This is a comprehensive collection of resources tailored specifically for instructors who are passionate about promoting anti-racism in their teaching practices. This guide is designed to support you in creating inclusive and equitable learning environments where all students can thrive.
Image created with Adobe Illustrator by Melissa Rothman
Within this webguide, you will discover a wealth of valuable tools and materials including:
Please be mindful that the resources offered originate from diverse backgrounds, disciplines, identities, and teaching experiences. We encourage you to critically evaluate their quality and relevance before incorporating them into your teaching. Additionally, this webguide is a work in progress, continually evolving as we learn and strive to advance antiracist initiatives on campus and within our communities. We value your input and welcome suggestions for additional resources. To contribute, please contact email@example.com. Together, let's foster a transformative and inclusive educational environment.
As understandings of racism evolve, definitions now go beyond individual beliefs and behaviors rooted in racial supremacy. Prominent publishers like Merriam-Webster have revised definitions to reflect their systemic and institutional nature. These changes recognize the concrete impact of racism on society and culture.
Institutional or systemic racism encompasses widespread discrimination, bias, and unequal treatment that are ingrained within the structures and systems of a society. It extends beyond individual acts of racism and affects multiple institutions including education, criminal justice, housing, healthcare, and employment. This form of racism is sustained through policies, practices, and norms that uphold and perpetuate racist values, resulting in disparities and inequities.
—Merriam Webster (2023)
Angela Davis once said, “In a racist society, it is not enough to be non-racist, we must be anti-racist.” Many argue that to create lasting significant change, current definitions of anti-racism such as the one shown above will likely evolve with increasing recognition of the prominent role racism plays in our society. As Ibram X. Kendi writes in How to Be an Antiracist:
The opposite of racist isn't 'not racist.' It is 'antiracist.' What's the difference? One endorses either the idea of racial hierarchy as a racist, or racial equality as an antiracist. One either believes problems are rooted in groups of people, as a racist, or locates the roots of problems in power and policies, as an antiracist. One either allows racial inequities to persevere, as a racist, or confronts racial inequities, as an antiracist. There is no in-between safe space of 'not racist.' (9)
So rather than being defined simply as "opposed to racism," antiracism is beginning to be understood as a conscious and continued effort to dismantle the social structures that sustain racism in our culture. Or as Kendi puts it: "One who is supporting an antiracist policy through their actions or expressing an antiracist idea."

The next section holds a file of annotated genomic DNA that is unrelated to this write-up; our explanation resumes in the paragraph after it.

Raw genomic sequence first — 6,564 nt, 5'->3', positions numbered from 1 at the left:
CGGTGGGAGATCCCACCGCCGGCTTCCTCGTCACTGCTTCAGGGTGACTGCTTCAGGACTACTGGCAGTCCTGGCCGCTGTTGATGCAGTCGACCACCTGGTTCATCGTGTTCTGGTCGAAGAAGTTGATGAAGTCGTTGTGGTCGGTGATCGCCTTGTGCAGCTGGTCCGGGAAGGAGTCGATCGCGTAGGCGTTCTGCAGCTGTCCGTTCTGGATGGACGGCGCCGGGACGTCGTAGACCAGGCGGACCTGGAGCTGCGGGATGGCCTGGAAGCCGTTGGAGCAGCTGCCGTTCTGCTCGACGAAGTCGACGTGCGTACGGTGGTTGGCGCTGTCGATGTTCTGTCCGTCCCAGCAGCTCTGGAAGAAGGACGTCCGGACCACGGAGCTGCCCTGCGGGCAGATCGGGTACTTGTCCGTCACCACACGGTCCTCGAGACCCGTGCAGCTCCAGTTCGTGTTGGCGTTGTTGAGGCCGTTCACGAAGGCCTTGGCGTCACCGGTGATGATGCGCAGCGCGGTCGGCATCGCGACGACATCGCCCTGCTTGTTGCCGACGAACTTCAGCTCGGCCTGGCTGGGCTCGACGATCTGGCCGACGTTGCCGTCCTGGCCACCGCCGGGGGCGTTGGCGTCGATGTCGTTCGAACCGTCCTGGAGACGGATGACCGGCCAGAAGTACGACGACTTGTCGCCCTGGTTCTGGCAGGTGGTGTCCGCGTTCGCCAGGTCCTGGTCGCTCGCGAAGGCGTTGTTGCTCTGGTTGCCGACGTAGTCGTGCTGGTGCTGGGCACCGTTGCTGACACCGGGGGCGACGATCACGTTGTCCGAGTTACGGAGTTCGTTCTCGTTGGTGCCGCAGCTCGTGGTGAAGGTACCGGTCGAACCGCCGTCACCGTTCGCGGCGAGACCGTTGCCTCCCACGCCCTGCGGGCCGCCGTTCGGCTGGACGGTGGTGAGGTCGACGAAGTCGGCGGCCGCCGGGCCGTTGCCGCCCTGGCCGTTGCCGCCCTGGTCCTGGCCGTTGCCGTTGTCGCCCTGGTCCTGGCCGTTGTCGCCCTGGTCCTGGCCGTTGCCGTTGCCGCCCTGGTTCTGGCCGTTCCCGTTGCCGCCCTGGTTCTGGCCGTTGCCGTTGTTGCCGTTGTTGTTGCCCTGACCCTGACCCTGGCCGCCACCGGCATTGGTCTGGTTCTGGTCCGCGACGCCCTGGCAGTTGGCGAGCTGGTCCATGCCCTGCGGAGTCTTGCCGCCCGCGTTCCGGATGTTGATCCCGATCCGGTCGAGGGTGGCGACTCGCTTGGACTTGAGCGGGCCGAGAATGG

—Merriam Webster (2023)
White allyship is the active support and advocacy of individuals who are white for marginalized communities, particularly people of color, in the fight against systemic racism. It involves recognizing and leveraging one's privilege to challenge and dismantle oppressive systems, amplifying marginalized voices, educating oneself about racism, confronting personal biases, and actively engaging in anti-racist actions and conversations. It is a continuous commitment to creating a more just and equitable society for all.
The term "pedagogy" refers to the theory and practice of education, encompassing the strategies, methods, and principles used for teaching and instruction. On the other hand, "antiracist pedagogy" specifically focuses on an approach to education that actively challenges and works to dismantle racism and its systemic manifestations. It recognizes that racism exists at individual, institutional, and structural levels within educational systems and aims to promote critical awareness, social justice, and empowerment among students. Antiracist pedagogy involves examining and addressing biases, stereotypes, power dynamics, and discriminatory practices within the educational context.
According to Kyoko Kishimoto (2016), anti-racist pedagogy includes three components: "(1) incorporating the topics of race and inequality into course content, (2) teaching from an anti-racist pedagogical approach, and (3) anti-racist organizing within the campus and linking our efforts to the surrounding community."
In essence, antiracist pedagogy is a specialized form of pedagogy that places a deliberate emphasis on addressing and combating racism, whereas pedagogy, in its broader sense, refers to the general principles and practices of education.
Blakeney, A. M. (2005). Antiracist pedagogy: Definition, theory, and professional development. Journal of Curriculum and Pedagogy, 2(1), 119-132. https://doi.org/10.1080/15505170.2005.10411532
The choice of materials and hierarchy of information is not meant to imply endorsement of any specific views, beliefs, or practices beyond combatting racism in a general sense. Furthermore, the ideas expressed are in no way intended to do harm. As a cis-gendered, white woman who has benefited from systems of privilege, I acknowledge that the creation of this guide is inevitably limited by my own hidden biases. Therefore, I welcome any constructive feedback, particularly from BIPOC and other underrepresented members of the U of L community.